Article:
New report moves beyond the hype and speculation.
Artificial intelligence is in the news a lot these days. New machine learning techniques have been unexpectedly successful, despite being poorly understood, resulting in machine domination of the game of Go and prompting speculation about mass unemployment in coming years as a result of AI encroachment on traditional jobs.
Healthcare is already being impacted by AI and machine learning technologies. Applications include enhancing machine vision to detect intracranial brain bleeds, an advanced cognitive assistant to support clinical decision making in radiology and cardiology, an AI platform to analyse genomic data for the development of next-generation medicines, and machine-learning based analyses of online behaviour to enhance cybersecurity.
Healthcare planners clearly need to know more about the likely impacts of AI on healthcare over the next several years. But mere speculation is inadequate to this task: we need careful, well-informed analysis. Enter JASON.
JASON is an independent scientific group that has been advising the US Federal government on scientific and technological issues for over 50 years. In December 2017 they delivered a report entitled Artificial Intelligence for Health and Health Care that focuses on the technical capabilities, limitations, and applications of AI to healthcare within the next ten years.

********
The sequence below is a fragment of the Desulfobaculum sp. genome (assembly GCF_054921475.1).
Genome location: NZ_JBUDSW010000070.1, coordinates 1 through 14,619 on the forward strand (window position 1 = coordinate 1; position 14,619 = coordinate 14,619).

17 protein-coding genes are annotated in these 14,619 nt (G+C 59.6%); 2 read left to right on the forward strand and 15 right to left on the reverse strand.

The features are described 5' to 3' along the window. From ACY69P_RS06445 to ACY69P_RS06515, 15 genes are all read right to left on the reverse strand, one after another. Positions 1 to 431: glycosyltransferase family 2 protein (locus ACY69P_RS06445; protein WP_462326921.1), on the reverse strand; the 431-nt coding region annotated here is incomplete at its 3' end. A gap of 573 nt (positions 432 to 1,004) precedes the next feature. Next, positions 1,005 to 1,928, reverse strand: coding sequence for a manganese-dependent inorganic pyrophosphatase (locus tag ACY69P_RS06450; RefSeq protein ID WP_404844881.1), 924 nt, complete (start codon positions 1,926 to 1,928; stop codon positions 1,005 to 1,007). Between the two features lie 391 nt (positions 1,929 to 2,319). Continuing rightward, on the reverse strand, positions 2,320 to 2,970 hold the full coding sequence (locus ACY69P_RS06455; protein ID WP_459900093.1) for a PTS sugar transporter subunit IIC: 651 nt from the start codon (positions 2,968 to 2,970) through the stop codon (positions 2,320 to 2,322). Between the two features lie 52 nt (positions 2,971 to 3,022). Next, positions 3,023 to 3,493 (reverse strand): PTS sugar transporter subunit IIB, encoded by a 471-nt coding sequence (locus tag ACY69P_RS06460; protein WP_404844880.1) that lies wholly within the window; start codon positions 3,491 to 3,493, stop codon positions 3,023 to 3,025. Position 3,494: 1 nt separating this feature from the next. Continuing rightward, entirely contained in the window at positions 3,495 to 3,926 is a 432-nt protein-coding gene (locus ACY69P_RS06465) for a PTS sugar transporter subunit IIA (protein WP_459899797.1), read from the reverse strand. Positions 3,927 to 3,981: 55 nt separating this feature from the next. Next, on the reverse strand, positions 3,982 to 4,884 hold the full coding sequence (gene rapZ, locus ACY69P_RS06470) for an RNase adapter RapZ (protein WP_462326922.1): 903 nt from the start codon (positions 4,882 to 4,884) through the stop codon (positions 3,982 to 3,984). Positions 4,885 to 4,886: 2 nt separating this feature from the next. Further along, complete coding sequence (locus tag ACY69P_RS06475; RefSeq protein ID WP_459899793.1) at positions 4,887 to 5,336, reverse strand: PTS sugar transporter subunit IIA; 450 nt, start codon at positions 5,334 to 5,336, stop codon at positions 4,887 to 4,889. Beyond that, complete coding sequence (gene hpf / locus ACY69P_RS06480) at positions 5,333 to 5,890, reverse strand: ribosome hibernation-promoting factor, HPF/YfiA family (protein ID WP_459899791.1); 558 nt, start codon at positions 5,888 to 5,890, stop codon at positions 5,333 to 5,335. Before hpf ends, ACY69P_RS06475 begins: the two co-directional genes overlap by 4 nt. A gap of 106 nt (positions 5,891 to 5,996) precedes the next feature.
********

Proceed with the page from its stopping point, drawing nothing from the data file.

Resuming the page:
Some of the themes that emerged from this study are that massive health data sets will emerge, in some cases generated by and feeding back into various “smart” devices, such as a suitably configured smart phone or the Australian-developed "smart stethoscope". These data sets have great potential to support machine-learning systems, but the quality of any such system is only as good as the quality, the quantity, and the breadth of the underlying data. Rigorous curation of data will be needed, as well as equally rigorous validation procedures for AI-based diagnostics.
Privacy considerations will be particularly pronounced in such developments. Transparent operations will be a necessity, as well as active campaigning to guard against the spread of misinformation.
Despite the depth and breadth of the subject matter of this report, it is surprisingly accessible for the non-specialist reader. If you have an interest in the future of healthcare, put it on your reading list.